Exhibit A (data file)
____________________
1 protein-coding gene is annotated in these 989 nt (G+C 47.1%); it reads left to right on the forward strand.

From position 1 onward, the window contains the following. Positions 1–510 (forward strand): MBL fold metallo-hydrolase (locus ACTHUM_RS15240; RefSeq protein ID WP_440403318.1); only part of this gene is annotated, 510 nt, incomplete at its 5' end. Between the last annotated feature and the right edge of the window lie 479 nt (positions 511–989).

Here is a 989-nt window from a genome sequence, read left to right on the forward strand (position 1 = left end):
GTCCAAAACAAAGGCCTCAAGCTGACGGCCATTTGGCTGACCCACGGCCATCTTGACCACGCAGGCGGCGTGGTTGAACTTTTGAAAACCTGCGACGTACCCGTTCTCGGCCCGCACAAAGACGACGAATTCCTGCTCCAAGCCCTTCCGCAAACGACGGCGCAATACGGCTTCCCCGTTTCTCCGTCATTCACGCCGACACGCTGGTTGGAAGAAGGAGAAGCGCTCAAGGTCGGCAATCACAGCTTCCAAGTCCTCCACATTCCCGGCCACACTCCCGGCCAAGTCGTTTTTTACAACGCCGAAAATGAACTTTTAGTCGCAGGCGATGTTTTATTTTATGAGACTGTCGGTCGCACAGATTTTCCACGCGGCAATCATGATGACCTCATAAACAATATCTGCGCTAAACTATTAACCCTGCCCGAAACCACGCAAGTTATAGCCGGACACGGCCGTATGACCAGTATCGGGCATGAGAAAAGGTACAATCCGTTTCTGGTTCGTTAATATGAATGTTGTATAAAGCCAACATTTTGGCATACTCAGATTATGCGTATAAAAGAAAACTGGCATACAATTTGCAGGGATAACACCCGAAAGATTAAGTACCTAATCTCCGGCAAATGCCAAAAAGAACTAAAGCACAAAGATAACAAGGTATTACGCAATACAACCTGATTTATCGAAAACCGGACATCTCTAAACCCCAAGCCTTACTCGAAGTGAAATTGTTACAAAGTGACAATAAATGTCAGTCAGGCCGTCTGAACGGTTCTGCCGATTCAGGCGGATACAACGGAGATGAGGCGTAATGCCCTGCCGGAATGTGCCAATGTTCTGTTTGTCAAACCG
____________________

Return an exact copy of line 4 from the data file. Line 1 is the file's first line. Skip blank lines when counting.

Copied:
GTCCAAAACAAAGGCCTCAAGCTGACGGCCATTTGGCTGACCCACGGCCATCTTGACCACGCAGGCGGCGTGGTTGAACTTTTGAAAACCTGCGACGTACCCGTTCTCGGCCCGCACAAAGACGACGAATTCCTGCTCCAAGCCCTTCCGCAAACGACGGCGCAATACGGCTTCCCCGTTTCTCCGTCATTCACGCCGACACGCTGGTTGGAAGAAGGAGAAGCGCTCAAGGTCGGCAATCACAGCTTCCAAGTCCTCCACATTCCCGGCCACACTCCCGGCCAAGTCGTTTTTTACAACGCCGAAAATGAACTTTTAGTCGCAGGCGATGTTTTATTTTATGAGACTGTCGGTCGCACAGATTTTCCACGCGGCAATCATGATGACCTCATAAACAATATCTGCGCTAAACTATTAACCCTGCCCGAAACCACGCAAGTTATAGCCGGACACGGCCGTATGACCAGTATCGGGCATGAGAAAAGGTACAATCCGTTTCTGGTTCGTTAATATGAATGTTGTATAAAGCCAACATTTTGGCATACTCAGATTATGCGTATAAAAGAAAACTGGCATACAATTTGCAGGGATAACACCCGAAAGATTAAGTACCTAATCTCCGGCAAATGCCAAAAAGAACTAAAGCACAAAGATAACAAGGTATTACGCAATACAACCTGATTTATCGAAAACCGGACATCTCTAAACCCCAAGCCTTACTCGAAGTGAAATTGTTACAAAGTGACAATAAATGTCAGTCAGGCCGTCTGAACGGTTCTGCCGATTCAGGCGGATACAACGGAGATGAGGCGTAATGCCCTGCCGGAATGTGCCAATGTTCTGTTTGTCAAACCG